Can animals adapt to climate change? The answer, based on close analysis of 10,000 studies, is a simple one. They may be able to adapt, but not fast enough.
The question is a serious one. Earth is home to many millions of species that have evolved – and adapted or gone extinct – with successive dramatic shifts in climate over the last 500 million years. The rapid heating of the planet in a climate emergency driven by profligate fossil fuel use threatens a measurable shift in climate conditions and is in any case coincident with what looks like the beginning of a mass extinction that could match any recorded in the rocks of the Permian, or other extinctions linked with global climate change. The difference is that climate is now changing at a rate far faster than any previous episode. So can those animals that cannot migrate to cooler climates adjust locally to changing conditions?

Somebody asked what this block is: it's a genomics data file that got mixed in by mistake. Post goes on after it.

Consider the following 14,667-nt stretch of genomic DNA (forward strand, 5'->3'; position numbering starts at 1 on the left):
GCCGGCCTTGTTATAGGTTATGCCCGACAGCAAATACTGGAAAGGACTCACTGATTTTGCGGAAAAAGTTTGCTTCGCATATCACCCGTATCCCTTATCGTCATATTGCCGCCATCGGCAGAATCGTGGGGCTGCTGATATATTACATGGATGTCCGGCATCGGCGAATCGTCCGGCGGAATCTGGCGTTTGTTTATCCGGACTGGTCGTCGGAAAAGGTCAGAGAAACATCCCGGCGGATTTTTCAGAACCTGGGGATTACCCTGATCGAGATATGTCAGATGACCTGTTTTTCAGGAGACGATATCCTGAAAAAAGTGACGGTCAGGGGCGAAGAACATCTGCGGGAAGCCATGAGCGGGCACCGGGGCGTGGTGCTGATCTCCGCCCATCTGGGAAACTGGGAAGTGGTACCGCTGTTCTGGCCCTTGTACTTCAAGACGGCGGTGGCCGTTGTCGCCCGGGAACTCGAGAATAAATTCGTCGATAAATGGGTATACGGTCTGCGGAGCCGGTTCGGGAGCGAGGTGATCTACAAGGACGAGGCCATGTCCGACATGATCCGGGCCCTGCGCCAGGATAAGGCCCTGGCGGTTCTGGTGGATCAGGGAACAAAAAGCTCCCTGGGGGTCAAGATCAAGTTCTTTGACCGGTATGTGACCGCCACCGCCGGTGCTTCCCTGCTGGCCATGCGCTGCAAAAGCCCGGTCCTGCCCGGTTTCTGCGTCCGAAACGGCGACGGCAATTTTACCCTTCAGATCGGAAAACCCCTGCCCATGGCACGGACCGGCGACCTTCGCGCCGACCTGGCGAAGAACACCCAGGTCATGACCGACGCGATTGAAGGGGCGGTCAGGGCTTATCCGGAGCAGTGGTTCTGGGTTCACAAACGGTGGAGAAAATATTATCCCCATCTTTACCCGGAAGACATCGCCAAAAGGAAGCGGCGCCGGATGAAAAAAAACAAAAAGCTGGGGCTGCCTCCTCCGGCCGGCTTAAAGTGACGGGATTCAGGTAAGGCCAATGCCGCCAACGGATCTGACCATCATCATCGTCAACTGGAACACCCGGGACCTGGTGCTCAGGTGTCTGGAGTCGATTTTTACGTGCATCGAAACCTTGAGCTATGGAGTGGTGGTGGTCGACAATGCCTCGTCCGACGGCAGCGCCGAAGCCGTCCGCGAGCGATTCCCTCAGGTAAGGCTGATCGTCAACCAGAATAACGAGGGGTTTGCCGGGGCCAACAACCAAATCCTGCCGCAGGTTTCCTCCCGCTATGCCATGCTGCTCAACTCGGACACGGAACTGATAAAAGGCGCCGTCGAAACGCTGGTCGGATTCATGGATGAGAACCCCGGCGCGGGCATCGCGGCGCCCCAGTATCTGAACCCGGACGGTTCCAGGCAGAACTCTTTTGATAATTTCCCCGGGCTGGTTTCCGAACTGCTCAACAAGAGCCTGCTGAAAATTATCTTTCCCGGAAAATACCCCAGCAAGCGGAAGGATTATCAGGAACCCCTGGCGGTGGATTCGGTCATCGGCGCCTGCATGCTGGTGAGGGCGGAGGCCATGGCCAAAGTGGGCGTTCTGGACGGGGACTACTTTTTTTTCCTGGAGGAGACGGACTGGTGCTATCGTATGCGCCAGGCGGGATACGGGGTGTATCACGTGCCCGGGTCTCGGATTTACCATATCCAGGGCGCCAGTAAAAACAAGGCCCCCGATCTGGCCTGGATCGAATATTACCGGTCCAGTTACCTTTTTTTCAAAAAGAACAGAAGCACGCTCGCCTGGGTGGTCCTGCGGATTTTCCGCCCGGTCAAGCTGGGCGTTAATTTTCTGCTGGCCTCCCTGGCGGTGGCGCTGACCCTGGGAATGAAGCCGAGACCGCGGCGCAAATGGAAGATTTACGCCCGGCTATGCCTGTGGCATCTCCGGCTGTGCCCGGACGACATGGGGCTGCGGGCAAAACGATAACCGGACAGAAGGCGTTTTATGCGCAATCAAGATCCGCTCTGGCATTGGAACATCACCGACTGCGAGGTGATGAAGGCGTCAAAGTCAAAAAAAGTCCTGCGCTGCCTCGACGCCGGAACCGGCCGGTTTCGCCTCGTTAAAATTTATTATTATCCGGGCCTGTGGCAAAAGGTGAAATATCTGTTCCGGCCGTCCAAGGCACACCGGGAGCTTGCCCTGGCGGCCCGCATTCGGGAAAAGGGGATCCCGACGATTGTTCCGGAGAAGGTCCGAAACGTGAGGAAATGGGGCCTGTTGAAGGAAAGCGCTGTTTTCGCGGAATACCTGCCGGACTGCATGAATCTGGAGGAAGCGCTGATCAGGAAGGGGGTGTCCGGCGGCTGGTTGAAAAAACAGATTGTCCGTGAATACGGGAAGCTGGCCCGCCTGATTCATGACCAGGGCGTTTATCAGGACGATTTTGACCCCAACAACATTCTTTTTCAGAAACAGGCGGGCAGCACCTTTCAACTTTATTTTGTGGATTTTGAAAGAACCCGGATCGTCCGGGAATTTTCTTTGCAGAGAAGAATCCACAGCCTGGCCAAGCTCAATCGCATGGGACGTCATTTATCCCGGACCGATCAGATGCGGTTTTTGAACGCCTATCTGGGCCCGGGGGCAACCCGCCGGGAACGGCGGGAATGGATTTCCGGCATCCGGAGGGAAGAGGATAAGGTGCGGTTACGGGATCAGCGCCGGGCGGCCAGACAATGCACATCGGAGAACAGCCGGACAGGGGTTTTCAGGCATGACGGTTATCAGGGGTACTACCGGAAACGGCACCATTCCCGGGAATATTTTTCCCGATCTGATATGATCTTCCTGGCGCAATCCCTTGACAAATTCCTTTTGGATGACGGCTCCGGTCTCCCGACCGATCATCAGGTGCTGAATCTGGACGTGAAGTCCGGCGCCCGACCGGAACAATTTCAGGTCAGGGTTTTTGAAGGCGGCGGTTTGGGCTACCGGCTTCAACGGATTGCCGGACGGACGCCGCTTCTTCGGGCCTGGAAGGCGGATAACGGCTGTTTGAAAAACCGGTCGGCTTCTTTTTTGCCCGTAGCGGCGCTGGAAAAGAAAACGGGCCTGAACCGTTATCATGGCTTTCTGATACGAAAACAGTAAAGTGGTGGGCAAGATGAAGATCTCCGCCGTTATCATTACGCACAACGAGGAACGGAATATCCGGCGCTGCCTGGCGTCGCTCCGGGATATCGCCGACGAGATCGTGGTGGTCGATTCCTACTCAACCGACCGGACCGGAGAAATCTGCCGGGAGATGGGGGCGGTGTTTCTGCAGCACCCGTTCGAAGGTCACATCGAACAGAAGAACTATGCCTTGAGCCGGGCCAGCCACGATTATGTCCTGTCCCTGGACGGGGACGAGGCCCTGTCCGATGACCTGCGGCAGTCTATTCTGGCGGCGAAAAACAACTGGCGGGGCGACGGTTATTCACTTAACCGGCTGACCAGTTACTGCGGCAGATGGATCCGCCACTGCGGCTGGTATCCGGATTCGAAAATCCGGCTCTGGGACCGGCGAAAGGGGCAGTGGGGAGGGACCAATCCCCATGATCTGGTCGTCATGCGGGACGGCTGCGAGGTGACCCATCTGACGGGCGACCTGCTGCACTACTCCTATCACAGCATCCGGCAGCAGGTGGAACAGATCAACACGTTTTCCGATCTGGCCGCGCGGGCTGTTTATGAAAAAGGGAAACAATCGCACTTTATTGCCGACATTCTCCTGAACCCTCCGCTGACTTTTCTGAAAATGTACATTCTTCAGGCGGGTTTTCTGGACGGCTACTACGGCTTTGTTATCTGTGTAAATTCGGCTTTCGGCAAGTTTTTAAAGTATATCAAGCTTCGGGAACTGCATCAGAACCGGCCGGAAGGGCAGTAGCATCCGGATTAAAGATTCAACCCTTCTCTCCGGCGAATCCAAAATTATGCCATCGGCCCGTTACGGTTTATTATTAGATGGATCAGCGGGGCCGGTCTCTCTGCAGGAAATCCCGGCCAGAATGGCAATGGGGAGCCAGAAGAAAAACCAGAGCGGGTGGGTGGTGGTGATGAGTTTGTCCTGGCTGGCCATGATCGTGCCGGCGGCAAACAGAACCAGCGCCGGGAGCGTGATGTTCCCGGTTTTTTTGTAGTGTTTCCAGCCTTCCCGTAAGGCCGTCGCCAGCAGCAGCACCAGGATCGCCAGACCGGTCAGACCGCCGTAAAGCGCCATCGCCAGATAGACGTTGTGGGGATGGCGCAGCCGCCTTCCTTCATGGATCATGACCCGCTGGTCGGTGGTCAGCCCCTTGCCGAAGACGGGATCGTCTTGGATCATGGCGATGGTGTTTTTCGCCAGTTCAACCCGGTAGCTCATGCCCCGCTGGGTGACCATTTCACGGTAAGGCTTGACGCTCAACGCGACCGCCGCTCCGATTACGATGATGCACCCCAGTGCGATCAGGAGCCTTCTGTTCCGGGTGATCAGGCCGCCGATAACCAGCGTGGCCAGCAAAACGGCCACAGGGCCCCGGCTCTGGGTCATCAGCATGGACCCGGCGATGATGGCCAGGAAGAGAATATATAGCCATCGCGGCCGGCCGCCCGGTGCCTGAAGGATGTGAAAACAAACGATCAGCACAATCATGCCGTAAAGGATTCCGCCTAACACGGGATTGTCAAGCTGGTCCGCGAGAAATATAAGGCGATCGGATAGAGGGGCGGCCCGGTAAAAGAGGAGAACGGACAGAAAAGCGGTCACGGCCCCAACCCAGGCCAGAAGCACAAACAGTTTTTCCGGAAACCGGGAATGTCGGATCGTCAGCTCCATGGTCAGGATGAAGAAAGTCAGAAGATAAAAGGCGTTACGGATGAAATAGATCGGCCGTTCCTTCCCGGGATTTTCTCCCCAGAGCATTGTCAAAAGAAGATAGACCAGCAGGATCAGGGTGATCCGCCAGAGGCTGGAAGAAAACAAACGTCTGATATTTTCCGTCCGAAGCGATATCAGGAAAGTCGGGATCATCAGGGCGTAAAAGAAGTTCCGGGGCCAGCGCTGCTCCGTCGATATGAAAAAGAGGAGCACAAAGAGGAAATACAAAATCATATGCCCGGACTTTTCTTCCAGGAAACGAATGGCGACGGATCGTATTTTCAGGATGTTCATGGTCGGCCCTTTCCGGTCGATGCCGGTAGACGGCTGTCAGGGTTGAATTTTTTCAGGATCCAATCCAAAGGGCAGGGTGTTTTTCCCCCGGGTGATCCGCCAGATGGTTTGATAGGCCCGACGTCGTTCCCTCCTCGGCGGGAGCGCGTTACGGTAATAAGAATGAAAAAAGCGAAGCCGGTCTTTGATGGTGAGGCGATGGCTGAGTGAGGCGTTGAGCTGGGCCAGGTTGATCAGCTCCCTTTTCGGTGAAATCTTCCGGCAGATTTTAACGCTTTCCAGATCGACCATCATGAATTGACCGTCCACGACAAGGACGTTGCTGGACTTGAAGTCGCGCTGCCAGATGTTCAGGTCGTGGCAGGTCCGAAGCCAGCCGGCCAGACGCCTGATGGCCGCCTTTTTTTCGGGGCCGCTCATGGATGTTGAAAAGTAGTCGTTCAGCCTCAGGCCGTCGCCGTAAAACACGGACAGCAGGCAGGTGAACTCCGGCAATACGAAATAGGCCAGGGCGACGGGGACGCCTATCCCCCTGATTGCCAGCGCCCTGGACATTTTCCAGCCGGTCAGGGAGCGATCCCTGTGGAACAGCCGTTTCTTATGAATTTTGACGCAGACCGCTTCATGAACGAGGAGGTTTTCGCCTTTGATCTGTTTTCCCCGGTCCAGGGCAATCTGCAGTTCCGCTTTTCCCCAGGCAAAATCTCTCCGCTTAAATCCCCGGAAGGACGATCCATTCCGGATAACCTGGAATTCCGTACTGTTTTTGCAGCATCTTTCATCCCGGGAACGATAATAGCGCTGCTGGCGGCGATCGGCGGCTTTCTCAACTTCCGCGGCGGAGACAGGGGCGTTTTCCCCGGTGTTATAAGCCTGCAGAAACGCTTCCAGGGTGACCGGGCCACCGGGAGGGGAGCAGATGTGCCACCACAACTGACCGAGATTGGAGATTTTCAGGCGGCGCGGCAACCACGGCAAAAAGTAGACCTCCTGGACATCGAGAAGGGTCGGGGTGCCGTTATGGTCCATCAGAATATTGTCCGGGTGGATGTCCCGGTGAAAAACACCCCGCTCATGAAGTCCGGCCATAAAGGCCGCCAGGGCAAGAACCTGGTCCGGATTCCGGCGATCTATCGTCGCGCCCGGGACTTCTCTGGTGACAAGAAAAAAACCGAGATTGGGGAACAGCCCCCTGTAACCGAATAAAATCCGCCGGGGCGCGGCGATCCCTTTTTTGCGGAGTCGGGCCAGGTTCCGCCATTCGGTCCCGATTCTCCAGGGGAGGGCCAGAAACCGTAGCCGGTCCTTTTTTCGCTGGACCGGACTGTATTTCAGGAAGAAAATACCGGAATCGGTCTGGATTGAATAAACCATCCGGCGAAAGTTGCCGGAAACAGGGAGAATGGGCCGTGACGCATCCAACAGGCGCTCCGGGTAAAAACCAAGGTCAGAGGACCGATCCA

In a paper in Nature Communications led by Dr. Viktoriia Radchuk (IZW Berlin), that was coverd by over 200 news-outlets around the world, we examined whether animals could change either their physiology, size or behaviour to accommodate a rise in temperature accompanied by a change in the timing of the seasons. The message is that even if populations can change with their environmental conditions, they may not be able to do so at the speed necessary to time their life-cycle events to coincide with ever-earlier spring flowering, or nesting to match the explosion of insect populations that provide food for offspring.